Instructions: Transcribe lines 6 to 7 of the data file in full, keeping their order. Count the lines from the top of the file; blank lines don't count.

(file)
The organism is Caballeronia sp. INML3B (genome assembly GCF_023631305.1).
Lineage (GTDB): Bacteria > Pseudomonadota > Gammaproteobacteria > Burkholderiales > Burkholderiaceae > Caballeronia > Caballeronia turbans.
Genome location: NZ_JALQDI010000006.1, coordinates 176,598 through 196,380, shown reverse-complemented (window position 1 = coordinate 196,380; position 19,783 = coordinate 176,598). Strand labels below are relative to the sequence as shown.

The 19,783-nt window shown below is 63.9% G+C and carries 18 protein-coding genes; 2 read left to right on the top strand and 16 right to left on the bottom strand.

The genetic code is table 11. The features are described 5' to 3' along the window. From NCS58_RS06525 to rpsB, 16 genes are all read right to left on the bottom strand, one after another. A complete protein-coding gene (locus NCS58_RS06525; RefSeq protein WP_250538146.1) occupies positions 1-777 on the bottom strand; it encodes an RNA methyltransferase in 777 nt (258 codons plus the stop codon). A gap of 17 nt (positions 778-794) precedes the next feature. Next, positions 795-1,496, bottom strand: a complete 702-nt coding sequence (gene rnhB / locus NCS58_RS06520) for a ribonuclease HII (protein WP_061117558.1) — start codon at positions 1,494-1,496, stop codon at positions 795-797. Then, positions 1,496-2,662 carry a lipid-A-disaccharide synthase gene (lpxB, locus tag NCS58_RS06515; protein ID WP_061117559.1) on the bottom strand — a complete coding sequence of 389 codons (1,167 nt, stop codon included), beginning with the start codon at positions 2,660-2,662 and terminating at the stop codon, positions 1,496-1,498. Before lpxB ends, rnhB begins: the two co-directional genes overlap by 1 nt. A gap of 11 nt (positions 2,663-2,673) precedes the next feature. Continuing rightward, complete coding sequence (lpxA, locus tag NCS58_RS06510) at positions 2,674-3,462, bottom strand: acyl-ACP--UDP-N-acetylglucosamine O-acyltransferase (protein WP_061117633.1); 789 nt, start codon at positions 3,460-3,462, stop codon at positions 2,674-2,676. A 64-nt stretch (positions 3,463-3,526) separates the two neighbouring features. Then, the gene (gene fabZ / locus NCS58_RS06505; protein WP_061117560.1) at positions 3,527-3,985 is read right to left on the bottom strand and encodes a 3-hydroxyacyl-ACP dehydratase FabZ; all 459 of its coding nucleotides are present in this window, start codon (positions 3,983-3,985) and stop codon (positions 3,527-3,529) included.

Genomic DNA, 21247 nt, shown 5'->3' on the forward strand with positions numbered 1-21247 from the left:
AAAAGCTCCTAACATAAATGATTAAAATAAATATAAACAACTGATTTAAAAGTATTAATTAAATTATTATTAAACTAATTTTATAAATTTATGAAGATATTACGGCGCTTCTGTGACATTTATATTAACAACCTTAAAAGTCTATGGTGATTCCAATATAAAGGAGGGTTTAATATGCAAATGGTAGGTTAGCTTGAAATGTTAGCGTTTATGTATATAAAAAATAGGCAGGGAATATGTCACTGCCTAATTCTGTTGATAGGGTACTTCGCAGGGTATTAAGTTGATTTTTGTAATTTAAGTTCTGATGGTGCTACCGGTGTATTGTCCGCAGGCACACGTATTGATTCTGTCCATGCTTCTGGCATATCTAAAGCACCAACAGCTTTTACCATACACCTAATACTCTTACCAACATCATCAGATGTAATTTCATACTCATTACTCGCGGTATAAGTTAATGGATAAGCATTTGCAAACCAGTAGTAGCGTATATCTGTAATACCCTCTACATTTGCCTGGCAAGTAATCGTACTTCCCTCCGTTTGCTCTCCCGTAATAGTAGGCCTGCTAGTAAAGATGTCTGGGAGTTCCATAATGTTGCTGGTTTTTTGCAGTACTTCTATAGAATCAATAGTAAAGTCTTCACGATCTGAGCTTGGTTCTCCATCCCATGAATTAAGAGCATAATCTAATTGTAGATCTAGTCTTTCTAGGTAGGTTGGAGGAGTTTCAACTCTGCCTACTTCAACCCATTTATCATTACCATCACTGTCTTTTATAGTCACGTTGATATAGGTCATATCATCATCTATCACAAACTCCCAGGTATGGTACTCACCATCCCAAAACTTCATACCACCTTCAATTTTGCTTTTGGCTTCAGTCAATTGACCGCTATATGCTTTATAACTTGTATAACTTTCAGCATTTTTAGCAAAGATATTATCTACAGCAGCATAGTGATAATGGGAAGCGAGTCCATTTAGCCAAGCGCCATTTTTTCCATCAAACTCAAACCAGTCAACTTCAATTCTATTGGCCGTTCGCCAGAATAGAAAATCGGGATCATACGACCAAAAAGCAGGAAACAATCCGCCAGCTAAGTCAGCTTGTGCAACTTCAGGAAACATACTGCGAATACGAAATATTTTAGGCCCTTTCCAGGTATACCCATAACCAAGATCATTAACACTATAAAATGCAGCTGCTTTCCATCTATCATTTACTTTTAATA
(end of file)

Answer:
Genomic DNA, 21247 nt, shown 5'->3' on the forward strand with positions numbered 1-21247 from the left:
AAAAGCTCCTAACATAAATGATTAAAATAAATATAAACAACTGATTTAAAAGTATTAATTAAATTATTATTAAACTAATTTTATAAATTTATGAAGATATTACGGCGCTTCTGTGACATTTATATTAACAACCTTAAAAGTCTATGGTGATTCCAATATAAAGGAGGGTTTAATATGCAAATGGTAGGTTAGCTTGAAATGTTAGCGTTTATGTATATAAAAAATAGGCAGGGAATATGTCACTGCCTAATTCTGTTGATAGGGTACTTCGCAGGGTATTAAGTTGATTTTTGTAATTTAAGTTCTGATGGTGCTACCGGTGTATTGTCCGCAGGCACACGTATTGATTCTGTCCATGCTTCTGGCATATCTAAAGCACCAACAGCTTTTACCATACACCTAATACTCTTACCAACATCATCAGATGTAATTTCATACTCATTACTCGCGGTATAAGTTAATGGATAAGCATTTGCAAACCAGTAGTAGCGTATATCTGTAATACCCTCTACATTTGCCTGGCAAGTAATCGTACTTCCCTCCGTTTGCTCTCCCGTAATAGTAGGCCTGCTAGTAAAGATGTCTGGGAGTTCCATAATGTTGCTGGTTTTTTGCAGTACTTCTATAGAATCAATAGTAAAGTCTTCACGATCTGAGCTTGGTTCTCCATCCCATGAATTAAGAGCATAATCTAATTGTAGATCTAGTCTTTCTAGGTAGGTTGGAGGAGTTTCAACTCTGCCTACTTCAACCCATTTATCATTACCATCACTGTCTTTTATAGTCACGTTGATATAGGTCATATCATCATCTATCACAAACTCCCAGGTATGGTACTCACCATCCCAAAACTTCATACCACCTTCAATTTTGCTTTTGGCTTCAGTCAATTGACCGCTATATGCTTTATAACTTGTATAACTTTCAGCATTTTTAGCAAAGATATTATCTACAGCAGCATAGTGATAATGGGAAGCGAGTCCATTTAGCCAAGCGCCATTTTTTCCATCAAACTCAAACCAGTCAACTTCAATTCTATTGGCCGTTCGCCAGAATAGAAAATCGGGATCATACGACCAAAAAGCAGGAAACAATCCGCCAGCTAAGTCAGCTTGTGCAACTTCAGGAAACATACTGCGAATACGAAATATTTTAGGCCCTTTCCAGGTATACCCATAACCAAGATCATTAACACTATAAAATGCAGCTGCTTTCCATCTATCATTTACTTTTAATA